Writing / Grizedale Arts Blog

Ruskin goes to Sao Paulo

One of Oscar Niemeyer's Bienal Park Fruit Fancies
Sao Paulo at night through a Niemeyer brise soleil

This is the first of a number of dispatches from Sao Paulo, Brazil.
I'm here with Jeremy Deller to develop a project with him for the Sao Paulo Bienal this coming September. It came out the project we were working on for the Whitworth Ruskin show, a film by Jeremy on the wrestler Adrian Street, which has a lot to say on the Ruskinian themes of education, social development, craft, labour, industry, ethics, aesthetics and self improvement.

Adrian was born into a coal mining family in south wales, but escaped this life through bodybuilding, costume making and wrestling, transforming himself in to The Queen Bitch of Pro Wrestling. He now lives (aged 68 and still wrestlng) in LA, running a cottage industry in wrestling costume production.

The plan is to combine this with a rethinking and reworking of the victorian Mechanics Institute and make it work in the context of the Bienal and Sao Paulo.

Posted by Alistair Hudson on 10/03/10 at 13:11

A Perfect Excuse

Yeah, well it was less stylish than this

At the weekend I admonished a mountain biker who was urinating onto the wood stack I was in the process of moving, he explained that he thought it belonged to the National Trust.

He finally apologised and considered that that ended the matter, that no further discussion could be enterd into, (apology accepted or not). It seems to be a new fad to apologise quickly and then with the magic word 'the wrong is gone'. Politicians and public servants seem keen on the approach. So I would like to apologise in advance, I'm sorry', and that's an end of it.

Posted by Adam Sutherland on 16/02/10 at 07:44

Ruskin's Relational Aesthetics

Turn your screen to view in its original orientation

I gave a lecture recently to some of the sudents at Chelsea School of Art. One of their number, the young master Robert Mead, was most enthused therein by such talk of Mr Ruskin's forebearance of all things discursive, relational and altermodern. He has since written in haste to share his essay Ruskin's Idea of Relation and it's Connection to Post Modern Painting, which I attach for any reader wishing to pursue this line of enquiry.

I would be tempted to say one might take his arguments as applicable to Tintorett as to Salle, but this is for another occasion and we must, in the first instance, take delight in this exhumation by youth so that that these thoughts may be possessed of the minds of the masses.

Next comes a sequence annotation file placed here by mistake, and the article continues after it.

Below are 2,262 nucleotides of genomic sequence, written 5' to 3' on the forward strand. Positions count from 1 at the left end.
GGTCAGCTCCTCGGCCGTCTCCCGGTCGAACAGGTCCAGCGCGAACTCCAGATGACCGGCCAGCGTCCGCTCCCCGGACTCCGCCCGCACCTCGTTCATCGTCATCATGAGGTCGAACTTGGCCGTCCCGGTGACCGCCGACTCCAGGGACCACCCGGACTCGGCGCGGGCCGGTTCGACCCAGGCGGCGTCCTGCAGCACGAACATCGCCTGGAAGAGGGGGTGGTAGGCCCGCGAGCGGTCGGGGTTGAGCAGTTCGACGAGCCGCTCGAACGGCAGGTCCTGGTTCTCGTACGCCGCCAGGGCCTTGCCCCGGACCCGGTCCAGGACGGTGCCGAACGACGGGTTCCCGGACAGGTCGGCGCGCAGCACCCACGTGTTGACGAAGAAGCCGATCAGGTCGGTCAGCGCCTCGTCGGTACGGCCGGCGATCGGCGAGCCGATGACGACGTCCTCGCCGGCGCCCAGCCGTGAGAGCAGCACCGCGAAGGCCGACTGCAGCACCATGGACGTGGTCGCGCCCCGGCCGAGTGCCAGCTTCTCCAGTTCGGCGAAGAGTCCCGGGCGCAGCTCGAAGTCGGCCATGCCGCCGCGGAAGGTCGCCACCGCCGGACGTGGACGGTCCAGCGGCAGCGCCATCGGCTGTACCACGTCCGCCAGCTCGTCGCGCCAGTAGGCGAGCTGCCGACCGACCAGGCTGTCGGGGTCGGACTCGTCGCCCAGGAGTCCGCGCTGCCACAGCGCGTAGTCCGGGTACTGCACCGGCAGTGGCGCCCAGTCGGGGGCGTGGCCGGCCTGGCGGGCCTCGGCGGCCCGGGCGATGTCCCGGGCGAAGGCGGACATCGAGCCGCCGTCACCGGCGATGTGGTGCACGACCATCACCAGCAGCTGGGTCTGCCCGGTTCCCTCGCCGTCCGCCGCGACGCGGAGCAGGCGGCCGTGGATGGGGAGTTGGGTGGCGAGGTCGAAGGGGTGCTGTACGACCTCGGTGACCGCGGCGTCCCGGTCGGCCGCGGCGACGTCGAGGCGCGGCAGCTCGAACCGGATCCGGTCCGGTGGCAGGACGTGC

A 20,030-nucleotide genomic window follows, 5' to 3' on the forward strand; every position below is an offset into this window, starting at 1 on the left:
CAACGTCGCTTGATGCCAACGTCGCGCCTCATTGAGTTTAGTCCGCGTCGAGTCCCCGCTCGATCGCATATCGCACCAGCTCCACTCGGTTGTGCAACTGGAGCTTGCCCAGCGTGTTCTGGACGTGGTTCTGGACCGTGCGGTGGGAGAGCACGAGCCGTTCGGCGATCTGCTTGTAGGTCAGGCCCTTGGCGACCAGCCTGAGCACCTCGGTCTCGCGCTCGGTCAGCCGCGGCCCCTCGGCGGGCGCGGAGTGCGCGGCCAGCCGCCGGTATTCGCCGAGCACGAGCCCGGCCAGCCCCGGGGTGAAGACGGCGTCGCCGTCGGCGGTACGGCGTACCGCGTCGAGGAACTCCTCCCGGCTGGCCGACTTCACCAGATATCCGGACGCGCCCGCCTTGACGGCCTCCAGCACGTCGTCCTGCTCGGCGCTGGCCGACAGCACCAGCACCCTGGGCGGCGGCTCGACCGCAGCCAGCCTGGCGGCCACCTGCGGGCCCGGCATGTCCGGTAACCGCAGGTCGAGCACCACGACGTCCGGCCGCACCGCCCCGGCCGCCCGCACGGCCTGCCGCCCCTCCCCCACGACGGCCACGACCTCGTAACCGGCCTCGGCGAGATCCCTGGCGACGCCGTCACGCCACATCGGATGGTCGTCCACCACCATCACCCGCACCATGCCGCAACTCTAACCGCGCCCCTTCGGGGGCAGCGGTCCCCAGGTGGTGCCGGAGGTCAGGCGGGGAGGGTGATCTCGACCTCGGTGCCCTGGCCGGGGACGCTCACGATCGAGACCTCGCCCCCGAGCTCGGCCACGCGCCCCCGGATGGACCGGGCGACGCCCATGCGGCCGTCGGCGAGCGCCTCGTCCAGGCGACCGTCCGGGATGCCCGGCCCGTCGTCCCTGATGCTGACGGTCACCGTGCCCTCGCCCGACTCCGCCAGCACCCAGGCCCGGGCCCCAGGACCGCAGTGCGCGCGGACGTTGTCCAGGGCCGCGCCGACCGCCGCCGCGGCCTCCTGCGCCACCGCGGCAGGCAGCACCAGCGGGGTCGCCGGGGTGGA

Posted by Alistair Hudson on 02/02/10 at 16:27

A visitor cometh

Not Diggers but Adamites,

Just organizing for a visit from Californian academic Avery Gordon and found this interesting interview touching on the hypocrisies of the environmental movement as well as some of the high minded and historical precedents and ideals. Avery Gordon interview

Posted by Adam Sutherland on 19/01/10 at 16:32

Ruskin Soup

Ruskin Soup

Now we've established that big John Ruskin is worth saving from the dreaded Heritage Vampires, how do we sustain and nourish ourselves on his memory? Ruskin Soup of course!

According to Adam Sutherland, Ruskin was always a man with a plan - and this went as far as having an idea that the working man should always have the recipe for a perfect soup on hand. Cue the ruthless pursuit of a food metaphor by yours truly while Adam cooks. What was Ruskin Soup? Did Ruskin have the ingredients? Could soup - or art for that matter - really sustain and nourish the Ruskinian working woman or man? And how about their fractured and fissured twenty first century counterparts? Can Ruskin's recipes really help us find the way out of the post-postmordern stew were slowly simmering in? All - or more likely none - of these questions will be answered in our culinary homage to the late, great Big John Ruskin (and Keith Floyd).

Posted by John Byrne on 17/01/10 at 16:52

Happy Christmas

Thanks to Mat for reminding us of Oscar Wilde's words, 'Its easy to be good in the country'. Although I think Oscar meant good as in not be naughty because there is nothing naughty to do, and I think Mat meant because there is no-one to get naughty with, but what it really means is there is no competition and whatever you do looks good.

Posted by Adam Sutherland on 13/01/10 at 19:28

Li Yuan Chia in Cumbria - BBC radio doc

Just in from David Gaffney:

Dear all,

You might like to listen to this programme about Chinese artist Li Yuan-Chia who lived in Cumbria for a time and set up a gallery.

When Taiwan's first abstract artist settled in a Cumbrian farmhouse, his life changed. Deriving inspiration from landscape and local people, he encouraged new British artists and anticipated the success of contemporary Chinese visual art.

Li Yuan Chia was one of the first significant Chinese abstract artists of the 20th century. This programme, presented by Sally Lai, the director of Manchester's Chinese Arts Centre, examines his career from the place he spent the last 28 years of his life: a stone farmhouse, built next to Hadrian's Wall in Cumbria.

Listen to the programme here

http://www.bbc.co.uk/programmes/b00pcf5j

Li Yuan-Chia